UWS honours Indian community
The University of Western Sydney has celebrated the remarkable contribution Indian students make to the University with a special community dinner.
Indian students are the third largest ethnic group at the University, and the local students drawn from Greater Western Sydney and international students make a valuable contribution to the student and academic life at UWS.
Organised by the Office of Equity and Diversity, hundreds of members of the Indian community passed on the opportunity to watch Sachin Tendulkar’s final test innings to attend the special event.
UWS Vice Chancellor Professor Janice Reid and Chancellor Professor Peter Shergold were present to welcome guests, including Senator Concetta Fierravanti-Wells, community leaders, staff and students to the gala event.
At the dinner the Director of UWS Equity and Diversity, former Human Rights Commissioner Dr Sev Ozdowski paid tribute to the special relationship.
“The Indian community is the fastest growing community in Greater Western Sydney, and it’s no surprise they are the third largest ethnic group at UWS,” Dr Ozdowski told the audience.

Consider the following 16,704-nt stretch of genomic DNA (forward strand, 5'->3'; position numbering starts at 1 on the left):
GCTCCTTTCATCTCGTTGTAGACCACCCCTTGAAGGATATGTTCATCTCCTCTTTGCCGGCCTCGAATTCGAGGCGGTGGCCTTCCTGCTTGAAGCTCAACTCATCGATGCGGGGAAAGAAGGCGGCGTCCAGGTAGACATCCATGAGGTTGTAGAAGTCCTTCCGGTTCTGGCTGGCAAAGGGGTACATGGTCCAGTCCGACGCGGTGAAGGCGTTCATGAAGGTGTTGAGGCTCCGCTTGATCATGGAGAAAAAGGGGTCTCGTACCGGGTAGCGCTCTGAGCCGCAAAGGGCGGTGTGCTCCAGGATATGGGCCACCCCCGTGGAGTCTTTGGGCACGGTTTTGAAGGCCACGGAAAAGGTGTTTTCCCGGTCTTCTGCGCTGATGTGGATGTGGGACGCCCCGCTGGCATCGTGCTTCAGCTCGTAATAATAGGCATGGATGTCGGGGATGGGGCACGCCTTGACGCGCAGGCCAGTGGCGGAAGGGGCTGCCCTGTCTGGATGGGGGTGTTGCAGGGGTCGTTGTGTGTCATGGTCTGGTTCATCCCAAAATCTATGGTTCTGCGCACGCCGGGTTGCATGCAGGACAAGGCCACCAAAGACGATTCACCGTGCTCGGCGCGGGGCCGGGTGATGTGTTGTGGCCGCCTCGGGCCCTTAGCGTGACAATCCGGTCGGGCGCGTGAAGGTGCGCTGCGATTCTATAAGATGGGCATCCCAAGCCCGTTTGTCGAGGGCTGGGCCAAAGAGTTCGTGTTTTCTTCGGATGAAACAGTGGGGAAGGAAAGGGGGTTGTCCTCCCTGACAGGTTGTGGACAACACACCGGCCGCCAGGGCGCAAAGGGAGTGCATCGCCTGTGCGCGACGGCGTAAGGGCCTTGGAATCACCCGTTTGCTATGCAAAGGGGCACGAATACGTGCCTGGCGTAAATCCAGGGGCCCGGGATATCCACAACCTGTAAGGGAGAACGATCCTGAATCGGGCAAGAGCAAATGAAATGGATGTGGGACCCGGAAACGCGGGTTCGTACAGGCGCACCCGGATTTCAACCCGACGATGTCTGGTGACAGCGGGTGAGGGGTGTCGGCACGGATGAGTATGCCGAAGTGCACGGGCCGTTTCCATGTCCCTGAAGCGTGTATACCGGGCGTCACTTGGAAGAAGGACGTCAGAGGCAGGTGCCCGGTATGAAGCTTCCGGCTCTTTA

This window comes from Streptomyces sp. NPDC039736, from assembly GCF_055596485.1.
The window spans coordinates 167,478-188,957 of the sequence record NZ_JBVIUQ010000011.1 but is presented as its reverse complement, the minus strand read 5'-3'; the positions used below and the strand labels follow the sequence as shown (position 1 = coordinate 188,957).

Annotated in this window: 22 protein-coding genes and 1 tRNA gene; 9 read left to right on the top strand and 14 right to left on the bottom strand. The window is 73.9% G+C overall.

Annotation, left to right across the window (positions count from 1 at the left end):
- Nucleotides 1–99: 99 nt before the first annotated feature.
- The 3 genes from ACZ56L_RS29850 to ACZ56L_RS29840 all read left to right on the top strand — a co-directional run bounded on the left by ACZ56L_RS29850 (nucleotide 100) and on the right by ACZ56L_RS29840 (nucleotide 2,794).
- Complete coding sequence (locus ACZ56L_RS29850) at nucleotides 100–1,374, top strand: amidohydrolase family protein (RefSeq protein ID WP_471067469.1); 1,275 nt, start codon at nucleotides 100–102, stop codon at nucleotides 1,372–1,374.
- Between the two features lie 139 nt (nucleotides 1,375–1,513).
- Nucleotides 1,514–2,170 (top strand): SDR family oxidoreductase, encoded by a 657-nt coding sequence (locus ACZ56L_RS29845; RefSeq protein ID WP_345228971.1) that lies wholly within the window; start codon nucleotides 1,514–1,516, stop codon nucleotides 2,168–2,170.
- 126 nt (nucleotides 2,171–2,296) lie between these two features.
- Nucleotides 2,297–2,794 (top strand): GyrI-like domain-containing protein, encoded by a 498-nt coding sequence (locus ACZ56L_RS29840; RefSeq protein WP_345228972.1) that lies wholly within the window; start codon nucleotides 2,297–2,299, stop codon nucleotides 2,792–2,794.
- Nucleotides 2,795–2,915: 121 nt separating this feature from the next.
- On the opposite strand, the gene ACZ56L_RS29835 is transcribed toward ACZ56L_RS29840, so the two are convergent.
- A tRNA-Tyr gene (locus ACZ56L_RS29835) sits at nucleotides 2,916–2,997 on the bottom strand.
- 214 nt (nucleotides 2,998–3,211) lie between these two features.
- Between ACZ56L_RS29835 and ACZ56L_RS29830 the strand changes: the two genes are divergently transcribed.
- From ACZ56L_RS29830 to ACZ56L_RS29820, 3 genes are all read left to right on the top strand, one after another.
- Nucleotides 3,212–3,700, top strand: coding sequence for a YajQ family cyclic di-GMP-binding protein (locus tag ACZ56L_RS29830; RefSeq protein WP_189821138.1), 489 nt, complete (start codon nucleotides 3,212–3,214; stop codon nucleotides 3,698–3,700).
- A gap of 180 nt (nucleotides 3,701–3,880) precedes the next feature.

“What makes your community so special is the emphasis it places on education as a way to further your ability and achieve greater success in life.”
“On behalf of the University I would like to formally thank you for your contribution, and hope you continue to send your best and brightest students to the University of Western Sydney for many years into the future.”
At the dinner the gathered audience heard firsthand about university life from UWS Bachelor of Business Law scholarship student Mario Rashid-Ring, whose family migrated to Australia when he was two.
The UWS Indian Dinner was the last of a set of community events celebrating the diverse communities of Greater Western Sydney, including the Muslim, Chinese, Vietnamese and Indian communities.
UWS is proud to be one of the most culturally diverse universities in Australia, with more than 100 ethnic backgrounds represented in the student population, and over 20 per cent of staff coming from culturally diverse backgrounds.
20 November 2013